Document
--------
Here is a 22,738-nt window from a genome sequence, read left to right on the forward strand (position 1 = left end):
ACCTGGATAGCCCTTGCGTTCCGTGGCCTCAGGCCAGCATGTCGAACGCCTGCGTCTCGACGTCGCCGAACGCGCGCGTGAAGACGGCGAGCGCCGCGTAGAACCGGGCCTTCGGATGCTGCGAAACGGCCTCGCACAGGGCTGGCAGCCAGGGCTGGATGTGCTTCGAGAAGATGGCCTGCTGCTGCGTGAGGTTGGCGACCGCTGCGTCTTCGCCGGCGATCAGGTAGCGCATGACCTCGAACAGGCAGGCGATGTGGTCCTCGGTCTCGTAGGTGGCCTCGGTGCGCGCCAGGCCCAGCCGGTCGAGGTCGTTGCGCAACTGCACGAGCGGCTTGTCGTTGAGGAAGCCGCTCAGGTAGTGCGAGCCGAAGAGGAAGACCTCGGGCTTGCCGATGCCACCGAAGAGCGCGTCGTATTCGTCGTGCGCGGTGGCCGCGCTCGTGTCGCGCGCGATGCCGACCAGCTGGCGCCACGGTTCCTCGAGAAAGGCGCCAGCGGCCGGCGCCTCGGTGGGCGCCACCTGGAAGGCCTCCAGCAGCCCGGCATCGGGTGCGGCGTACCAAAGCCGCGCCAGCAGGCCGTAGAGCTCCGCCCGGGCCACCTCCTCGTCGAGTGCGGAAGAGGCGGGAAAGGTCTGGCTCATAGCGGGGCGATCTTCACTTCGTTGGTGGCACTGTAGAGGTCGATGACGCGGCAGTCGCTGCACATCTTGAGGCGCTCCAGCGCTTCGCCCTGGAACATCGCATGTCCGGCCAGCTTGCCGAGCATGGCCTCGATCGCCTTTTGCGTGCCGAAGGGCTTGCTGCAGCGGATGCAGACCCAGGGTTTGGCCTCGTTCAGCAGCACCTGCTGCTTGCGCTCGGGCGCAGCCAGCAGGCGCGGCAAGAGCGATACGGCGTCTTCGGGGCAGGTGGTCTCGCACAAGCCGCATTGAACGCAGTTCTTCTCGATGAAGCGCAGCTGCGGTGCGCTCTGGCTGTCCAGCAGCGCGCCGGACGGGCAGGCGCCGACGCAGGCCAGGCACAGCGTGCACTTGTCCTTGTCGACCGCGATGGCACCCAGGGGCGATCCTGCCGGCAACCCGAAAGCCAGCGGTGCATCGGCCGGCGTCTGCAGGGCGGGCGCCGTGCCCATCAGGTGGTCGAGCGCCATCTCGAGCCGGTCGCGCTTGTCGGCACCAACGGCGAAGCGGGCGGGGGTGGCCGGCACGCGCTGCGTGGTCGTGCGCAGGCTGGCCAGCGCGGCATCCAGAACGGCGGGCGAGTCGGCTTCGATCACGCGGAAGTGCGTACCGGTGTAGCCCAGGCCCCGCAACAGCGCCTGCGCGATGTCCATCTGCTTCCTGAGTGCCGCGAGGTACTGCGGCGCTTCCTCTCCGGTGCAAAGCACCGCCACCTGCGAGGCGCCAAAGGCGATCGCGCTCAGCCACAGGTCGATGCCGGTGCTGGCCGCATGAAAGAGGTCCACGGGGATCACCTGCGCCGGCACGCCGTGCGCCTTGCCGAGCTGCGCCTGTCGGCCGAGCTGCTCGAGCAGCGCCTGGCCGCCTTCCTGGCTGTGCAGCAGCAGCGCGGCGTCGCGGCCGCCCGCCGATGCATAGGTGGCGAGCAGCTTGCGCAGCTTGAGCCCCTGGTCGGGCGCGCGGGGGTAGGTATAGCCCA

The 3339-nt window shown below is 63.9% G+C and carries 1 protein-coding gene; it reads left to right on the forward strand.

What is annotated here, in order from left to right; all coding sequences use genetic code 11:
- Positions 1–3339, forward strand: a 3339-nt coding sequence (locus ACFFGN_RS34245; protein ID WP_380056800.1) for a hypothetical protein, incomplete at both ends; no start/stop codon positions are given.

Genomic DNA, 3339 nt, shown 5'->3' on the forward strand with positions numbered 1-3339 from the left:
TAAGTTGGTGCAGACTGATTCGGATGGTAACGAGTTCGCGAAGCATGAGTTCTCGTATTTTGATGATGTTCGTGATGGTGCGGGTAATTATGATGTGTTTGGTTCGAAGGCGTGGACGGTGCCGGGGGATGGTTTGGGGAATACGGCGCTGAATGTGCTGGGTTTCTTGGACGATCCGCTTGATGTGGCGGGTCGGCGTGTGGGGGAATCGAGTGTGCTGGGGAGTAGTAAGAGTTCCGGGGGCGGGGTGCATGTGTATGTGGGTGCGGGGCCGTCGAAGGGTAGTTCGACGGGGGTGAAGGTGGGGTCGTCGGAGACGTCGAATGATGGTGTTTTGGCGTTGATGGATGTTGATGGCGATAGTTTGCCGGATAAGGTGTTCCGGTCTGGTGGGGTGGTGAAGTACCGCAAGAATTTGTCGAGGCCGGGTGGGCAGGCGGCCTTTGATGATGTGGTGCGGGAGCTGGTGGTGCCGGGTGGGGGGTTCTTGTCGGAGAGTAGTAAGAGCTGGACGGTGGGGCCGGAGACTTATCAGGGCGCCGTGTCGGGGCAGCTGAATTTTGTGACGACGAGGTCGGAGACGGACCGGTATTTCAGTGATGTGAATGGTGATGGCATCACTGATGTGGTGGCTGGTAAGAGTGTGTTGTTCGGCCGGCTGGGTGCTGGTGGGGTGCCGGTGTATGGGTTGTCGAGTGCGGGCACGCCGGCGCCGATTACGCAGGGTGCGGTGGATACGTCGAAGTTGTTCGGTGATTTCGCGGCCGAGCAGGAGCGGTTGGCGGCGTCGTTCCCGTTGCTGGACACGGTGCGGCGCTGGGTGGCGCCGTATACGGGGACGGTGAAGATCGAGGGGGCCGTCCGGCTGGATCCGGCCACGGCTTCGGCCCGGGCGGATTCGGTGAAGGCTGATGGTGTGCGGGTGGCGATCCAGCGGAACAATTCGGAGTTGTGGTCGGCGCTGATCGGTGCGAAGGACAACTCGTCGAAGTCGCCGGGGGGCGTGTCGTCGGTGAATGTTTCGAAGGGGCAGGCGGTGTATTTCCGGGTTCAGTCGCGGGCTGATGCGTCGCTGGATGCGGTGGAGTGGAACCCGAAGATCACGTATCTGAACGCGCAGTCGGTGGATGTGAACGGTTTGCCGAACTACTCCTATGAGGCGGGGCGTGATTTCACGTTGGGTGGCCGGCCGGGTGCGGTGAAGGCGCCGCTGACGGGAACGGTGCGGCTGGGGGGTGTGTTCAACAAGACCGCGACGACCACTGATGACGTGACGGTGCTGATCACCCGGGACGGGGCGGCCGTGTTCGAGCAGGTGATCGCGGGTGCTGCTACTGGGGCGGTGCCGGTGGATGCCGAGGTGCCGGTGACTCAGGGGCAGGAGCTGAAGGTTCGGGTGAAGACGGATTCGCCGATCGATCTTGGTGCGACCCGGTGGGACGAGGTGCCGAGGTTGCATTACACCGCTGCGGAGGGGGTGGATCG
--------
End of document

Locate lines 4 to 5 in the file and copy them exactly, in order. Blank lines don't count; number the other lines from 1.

What is annotated here, in order from left to right; all coding sequences use genetic code 11:
- Positions 1–3339, forward strand: a 3339-nt coding sequence (locus ACFFGN_RS34245; protein ID WP_380056800.1) for a hypothetical protein, incomplete at both ends; no start/stop codon positions are given.